But there is more to Dopes than bellicose noisemongering; the disc also features several reserved tunes. The space-case ambience of “All Friends and Kingdom Come” and the morose, acoustic configurations of “Dead Christmas” are impressive in their own right, but they also vary the tone of the album. Without this kind of musical variety, Wyndorf’s grand endeavor would be interminable instead.

As it is, Dopes is quite long: At over 65 minutes (it should be played straight though, in keeping with its bid for operatic cohesiveness), the disc asks a lot of its listeners. Generally, perserverance is rewarded, although culling the two weakest songs (“Ego, the Living Planet,” another instrumental, and the vapid musings of “Blow ‘Em Off”) would have shaved nearly 10 minutes of give-or-take filler. But then again, that would have altered the album’s mood, and mood is exactly what Wyndorf is pursuing.

The vocalist, it seems, wants to reproduce the kind of galvanizing, mind-bending, just-plain-baked musical excursion he relished when he was a kid. To that end, Dopes‘ lyrics spend a good bit of time approximating the fantastic stoner realities of old prog-rock. Wyndorf’s in his mid-30s, which means he spent his formative years at a time albums sounded like The Lord of the Rings set to music: complex, epic, timeless, and frequently preposterous. Wyndorf’s words run a similar course: sometimes indulging in colorful pot/sex fantasies (“Hook you up to the coil of the one/Who makes time with the sun/And who keeps us pumping” he intones on the title track), other times emulating the sheer ridiculosity of 2112-era Rush (“…he walks on down/To the spaceship that’s parked at your doorstep/And it’s waiting to take you away,” he breathes on “Look to Your Orb for the Warning”).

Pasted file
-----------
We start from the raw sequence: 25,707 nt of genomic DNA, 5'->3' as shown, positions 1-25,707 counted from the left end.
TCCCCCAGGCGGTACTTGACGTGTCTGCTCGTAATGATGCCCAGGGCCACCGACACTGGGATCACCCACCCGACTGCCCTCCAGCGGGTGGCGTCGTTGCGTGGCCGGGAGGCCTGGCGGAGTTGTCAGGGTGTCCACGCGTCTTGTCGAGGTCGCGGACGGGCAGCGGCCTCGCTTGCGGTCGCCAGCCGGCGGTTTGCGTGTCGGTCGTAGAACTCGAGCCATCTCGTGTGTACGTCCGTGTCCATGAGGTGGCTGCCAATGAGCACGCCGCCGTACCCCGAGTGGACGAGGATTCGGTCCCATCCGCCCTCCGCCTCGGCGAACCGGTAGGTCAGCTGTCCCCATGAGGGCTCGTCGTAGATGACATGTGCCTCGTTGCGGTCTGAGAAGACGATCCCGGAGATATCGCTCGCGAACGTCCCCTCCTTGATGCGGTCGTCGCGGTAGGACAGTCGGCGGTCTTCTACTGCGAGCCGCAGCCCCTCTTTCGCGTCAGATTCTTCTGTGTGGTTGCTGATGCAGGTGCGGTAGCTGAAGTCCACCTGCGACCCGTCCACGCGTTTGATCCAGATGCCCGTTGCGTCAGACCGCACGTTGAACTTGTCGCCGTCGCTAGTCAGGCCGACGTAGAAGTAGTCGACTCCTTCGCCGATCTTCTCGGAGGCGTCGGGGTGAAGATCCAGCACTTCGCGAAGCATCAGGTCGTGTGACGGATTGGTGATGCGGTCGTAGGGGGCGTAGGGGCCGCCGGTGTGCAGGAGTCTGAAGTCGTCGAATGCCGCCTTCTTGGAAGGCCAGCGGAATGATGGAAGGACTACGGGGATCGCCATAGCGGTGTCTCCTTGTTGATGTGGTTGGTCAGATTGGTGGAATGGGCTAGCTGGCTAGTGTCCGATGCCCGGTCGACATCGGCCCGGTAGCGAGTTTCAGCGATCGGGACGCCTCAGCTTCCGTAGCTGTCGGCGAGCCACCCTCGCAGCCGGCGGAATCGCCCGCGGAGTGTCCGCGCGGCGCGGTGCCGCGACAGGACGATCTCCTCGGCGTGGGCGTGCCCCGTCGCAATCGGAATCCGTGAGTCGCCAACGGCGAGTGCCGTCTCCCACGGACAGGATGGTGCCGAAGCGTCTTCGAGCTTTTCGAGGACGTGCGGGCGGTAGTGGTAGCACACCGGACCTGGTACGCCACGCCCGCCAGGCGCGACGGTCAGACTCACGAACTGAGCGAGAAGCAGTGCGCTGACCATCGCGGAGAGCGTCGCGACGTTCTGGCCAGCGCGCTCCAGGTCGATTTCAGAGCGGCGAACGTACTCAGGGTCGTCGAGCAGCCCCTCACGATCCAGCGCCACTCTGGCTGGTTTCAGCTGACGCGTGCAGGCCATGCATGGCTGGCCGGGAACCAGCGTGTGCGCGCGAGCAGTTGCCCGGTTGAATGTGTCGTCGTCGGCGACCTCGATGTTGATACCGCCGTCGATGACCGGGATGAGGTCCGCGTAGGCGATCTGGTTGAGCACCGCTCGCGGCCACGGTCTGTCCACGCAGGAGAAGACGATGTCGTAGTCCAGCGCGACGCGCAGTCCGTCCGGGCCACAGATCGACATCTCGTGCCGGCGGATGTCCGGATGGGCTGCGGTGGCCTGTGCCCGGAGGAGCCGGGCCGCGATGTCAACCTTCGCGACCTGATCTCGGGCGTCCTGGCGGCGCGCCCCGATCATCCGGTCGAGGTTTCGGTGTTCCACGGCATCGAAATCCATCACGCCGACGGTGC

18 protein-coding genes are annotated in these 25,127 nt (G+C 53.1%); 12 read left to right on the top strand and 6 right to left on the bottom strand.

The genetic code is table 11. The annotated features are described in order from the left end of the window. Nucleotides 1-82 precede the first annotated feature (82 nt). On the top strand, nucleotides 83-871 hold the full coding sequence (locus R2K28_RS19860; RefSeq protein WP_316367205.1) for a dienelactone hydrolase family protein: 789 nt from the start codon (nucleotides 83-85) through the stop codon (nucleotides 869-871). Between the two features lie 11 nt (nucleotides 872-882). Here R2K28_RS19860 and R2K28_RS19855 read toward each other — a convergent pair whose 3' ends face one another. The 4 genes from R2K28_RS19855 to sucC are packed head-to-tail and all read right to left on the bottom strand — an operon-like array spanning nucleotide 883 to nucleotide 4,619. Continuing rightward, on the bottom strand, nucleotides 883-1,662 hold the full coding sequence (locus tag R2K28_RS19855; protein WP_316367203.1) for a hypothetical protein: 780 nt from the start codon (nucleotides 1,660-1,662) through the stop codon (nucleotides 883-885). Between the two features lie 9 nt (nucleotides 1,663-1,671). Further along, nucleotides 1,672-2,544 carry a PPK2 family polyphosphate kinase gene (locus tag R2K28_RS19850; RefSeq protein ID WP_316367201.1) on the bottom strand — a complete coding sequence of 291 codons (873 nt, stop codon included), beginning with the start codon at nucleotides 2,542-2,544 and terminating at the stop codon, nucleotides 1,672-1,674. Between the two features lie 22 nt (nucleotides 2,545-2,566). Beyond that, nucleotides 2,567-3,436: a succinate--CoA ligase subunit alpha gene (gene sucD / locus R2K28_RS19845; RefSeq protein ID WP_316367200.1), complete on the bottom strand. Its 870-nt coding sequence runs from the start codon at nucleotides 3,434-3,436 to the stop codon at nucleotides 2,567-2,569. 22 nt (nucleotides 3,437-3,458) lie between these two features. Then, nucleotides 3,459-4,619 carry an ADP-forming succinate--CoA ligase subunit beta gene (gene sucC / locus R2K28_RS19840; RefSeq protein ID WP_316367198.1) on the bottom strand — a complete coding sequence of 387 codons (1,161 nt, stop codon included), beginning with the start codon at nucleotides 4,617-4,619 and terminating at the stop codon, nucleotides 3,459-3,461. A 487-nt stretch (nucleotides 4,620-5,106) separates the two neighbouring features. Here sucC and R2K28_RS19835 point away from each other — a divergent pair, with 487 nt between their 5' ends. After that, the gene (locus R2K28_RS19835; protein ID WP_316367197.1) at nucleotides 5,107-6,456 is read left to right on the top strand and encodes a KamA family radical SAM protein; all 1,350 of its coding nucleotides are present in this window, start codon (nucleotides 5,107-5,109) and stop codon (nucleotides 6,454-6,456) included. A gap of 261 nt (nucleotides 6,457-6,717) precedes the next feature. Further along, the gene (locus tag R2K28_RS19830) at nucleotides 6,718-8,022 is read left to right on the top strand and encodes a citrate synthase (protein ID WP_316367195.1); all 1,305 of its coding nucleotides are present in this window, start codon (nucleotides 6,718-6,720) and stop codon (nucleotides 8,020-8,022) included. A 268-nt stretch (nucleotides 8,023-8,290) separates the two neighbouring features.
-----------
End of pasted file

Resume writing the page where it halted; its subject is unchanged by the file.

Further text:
Occasionally, though, Wyndorf drifts back to Earth, and he doesn’t like what he encounters. “Saw your face last night on the tube/Strong fine snake in a sucker’s vacuum,” he sneers on “Negasonic Teenage Warhead,” the first of several shots at TV in general and MTV in particular. In spite of his own appearances on television (“Negasonic” is also the album’s first video), Wyndorf exhorts his listeners to action: “Get a channel of your own, motherfuckers/Try to think on your own,” he fumes on “I Control, I Fly,” before proclaiming that “We can piss on a fake revolution.” Toward the end of Dopes, however, the vocalist grows despondent (or realistic). Mourning “the light that used to shine” in his early years, Wyndorf grudgingly admits that “I can’t crown me Tarzan, king of Mars.”

Wyndorf contradicts himself right and left, and he knows it: The tension between drugged fantasy and cold fact gives Dopes to Infinity its narrative momentum. But everyone likes a happy ending, so Wyndorf cheers up in time for the album-finishing “Vertigo,” on which he soothingly whispers, “It’s OK…it’s OK…it’s OK….” He might not really mean it, but the track’s tidal swirl and optimistic mood nonetheless brings Wyndorf’s strange trip to an appreciably upbeat conclusion.